It is September. Costco is selling Christmas Trees and unlike most years, this doesn’t annoy me. Like many others, I want 2020 to be in the rear view mirror.  After all, 2020 is the year of the rat!  Before the rat grabs your cheese, be sure to consider these tax-saving strategies. 

In just a few months, 2021 will arrive with hopes of hugs and handshakes, approved vaccines, a robust economic recovery, and a time when masks are only worn on Halloween!  Unfortunately, we can’t control whether these will happen, but we can take control of our tax situation. Here are several things to consider before the calendar turns over.

Charitable Giving

There are several ways to give money to charities while receiving a tax benefit. 

  • Giving Appreciated Investments. Consider giving appreciated securities to charities and avoiding a potential taxable capital gain when sold. Avoiding the capital gains tax is one benefit, a tax deduction for those itemizing their deductions is another potential benefit, and the charity wins.  
  • Giving Cash. If you plan to take the standard deduction in 2020, you can deduct cash gifts to charities up to $300.  Also, for 2020 only, the CAREs Act allows individuals and families to deduct cash gifts up to 100% of their Adjusted Gross Income.
  • Giving Household Goods. Donate household goods to get another deduction when itemizing. Even if you are not itemizing, you can still donate household goods. You won’t get a tax benefit, but you will free up some space at home.
  • Giving from your IRA. If you are over the age of 70.5, you can make charitable gifts today from your IRA. If you are going to be 72 or older in 2021, you can wait until January and make your 2020 intended gifts in 2021 and your 2021 intended gifts. A double gift from your IRA in 2021 can count toward your 2021 RMD. The benefit of giving to charities from your IRA is that you don’t pay income tax as you do on the funds that you receive from your IRA.    

Selling Assets for Gains or Losses

If you have unusually low taxable income this year, you might sell appreciated securities and pay a 0% capital gains federal tax. Please consult your tax advisor or research the income tax brackets to determine if you will be in a 12% federal income tax bracket or lower.

If you don’t want to exit a particular investment, you can sell a position at a gain and immediately buy the same investment so that you were never out. This works for harvesting gains, but won’t work for harvesting losses.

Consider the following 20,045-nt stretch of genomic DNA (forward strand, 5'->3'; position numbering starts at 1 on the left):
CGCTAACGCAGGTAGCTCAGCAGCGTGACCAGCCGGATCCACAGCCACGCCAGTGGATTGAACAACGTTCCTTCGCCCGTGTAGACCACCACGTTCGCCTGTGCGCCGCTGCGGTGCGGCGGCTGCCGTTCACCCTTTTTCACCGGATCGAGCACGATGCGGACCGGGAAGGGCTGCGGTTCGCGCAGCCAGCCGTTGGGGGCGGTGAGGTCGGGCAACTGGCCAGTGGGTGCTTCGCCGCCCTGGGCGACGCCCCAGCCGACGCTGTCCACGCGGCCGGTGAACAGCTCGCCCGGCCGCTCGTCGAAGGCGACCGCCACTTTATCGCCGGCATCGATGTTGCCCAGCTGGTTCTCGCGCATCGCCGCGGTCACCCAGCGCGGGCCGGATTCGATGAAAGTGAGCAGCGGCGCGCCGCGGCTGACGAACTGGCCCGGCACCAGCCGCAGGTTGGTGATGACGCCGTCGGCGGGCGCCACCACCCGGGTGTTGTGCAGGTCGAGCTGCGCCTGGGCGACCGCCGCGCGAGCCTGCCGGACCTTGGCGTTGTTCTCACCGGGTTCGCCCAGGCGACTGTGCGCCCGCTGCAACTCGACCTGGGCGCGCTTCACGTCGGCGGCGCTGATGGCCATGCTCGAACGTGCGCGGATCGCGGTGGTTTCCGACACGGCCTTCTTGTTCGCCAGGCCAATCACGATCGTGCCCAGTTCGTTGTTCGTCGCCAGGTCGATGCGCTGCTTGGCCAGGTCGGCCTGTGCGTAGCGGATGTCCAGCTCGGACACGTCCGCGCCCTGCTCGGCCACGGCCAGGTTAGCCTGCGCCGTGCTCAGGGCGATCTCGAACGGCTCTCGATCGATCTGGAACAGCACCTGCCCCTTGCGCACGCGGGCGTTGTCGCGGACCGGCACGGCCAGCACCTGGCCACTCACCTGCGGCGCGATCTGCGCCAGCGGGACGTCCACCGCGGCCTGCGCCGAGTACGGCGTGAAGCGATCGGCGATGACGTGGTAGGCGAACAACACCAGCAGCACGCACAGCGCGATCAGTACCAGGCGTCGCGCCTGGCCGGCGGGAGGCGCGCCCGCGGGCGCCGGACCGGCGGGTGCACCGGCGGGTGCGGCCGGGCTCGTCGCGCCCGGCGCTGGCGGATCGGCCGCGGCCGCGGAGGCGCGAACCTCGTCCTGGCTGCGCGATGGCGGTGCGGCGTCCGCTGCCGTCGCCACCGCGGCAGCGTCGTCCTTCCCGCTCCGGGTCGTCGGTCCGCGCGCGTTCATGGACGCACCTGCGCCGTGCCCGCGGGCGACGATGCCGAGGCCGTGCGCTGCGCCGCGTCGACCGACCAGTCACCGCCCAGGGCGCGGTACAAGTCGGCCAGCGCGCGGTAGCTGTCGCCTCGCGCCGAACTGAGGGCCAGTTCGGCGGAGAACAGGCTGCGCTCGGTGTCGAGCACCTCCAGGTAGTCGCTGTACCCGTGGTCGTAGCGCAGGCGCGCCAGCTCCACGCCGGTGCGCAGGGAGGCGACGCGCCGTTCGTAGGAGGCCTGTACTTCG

Selling investments for a loss can also help with your 2020 taxes. When harvesting losses, be sure not to purchase the same investment within 30 days before or after the sale. This is a wash sale and you will not be able to use the loss to reduce your income tax.

Spend Down Your Flexible Spending Accounts

Flexible Savings Accounts (FSA) are notorious for a “use it or lose it” rule.  If you took the time to fund an FSA with pre-tax dollars, be sure to use it to its full advantage.  Spend down all money that you would otherwise lose on January 1st.

Retirement Savings and Health Savings Accounts

If you are a self-employed individual and want to fund a solo 401(k) to receive a tax deduction for 2020, you must open the account in 2020. You can fund the solo 401(k) any time before filing your taxes in 2021, but the account must be established during the calendar year. 

IRA and Roth IRA contributions have an April 15th deadline, but employer sponsored retirement plans (such as a 401(k) or 403(b)) need to receive contributions by December 31st.  Your contribution to an HSA also needs to be received by December 31st

529 College Savings Plans

Indiana residents can get an Indiana state income tax credit by contributing money to an Indiana 529 account. The credit is equal to 20% of the contribution, with a maximum credit of $1,000.  You do not have to be the owner of the account to make a contribution and receive a credit.


Spend some time now getting your 2020 tax picture in order and then start dreaming of 2021. Just imagine it:  Colts in the playoffs in January and maybe February, people actually attending the Indy 500 in May, and your ideal family vacation in the summer. After all, the year of the ox has to be better than the year of the rat.

Bill Wendling is a Senior Portfolio Manager with Bedel Financial Consulting, Inc., a wealth management firm located in Indianapolis. For more information, visit their website at or email Bill at

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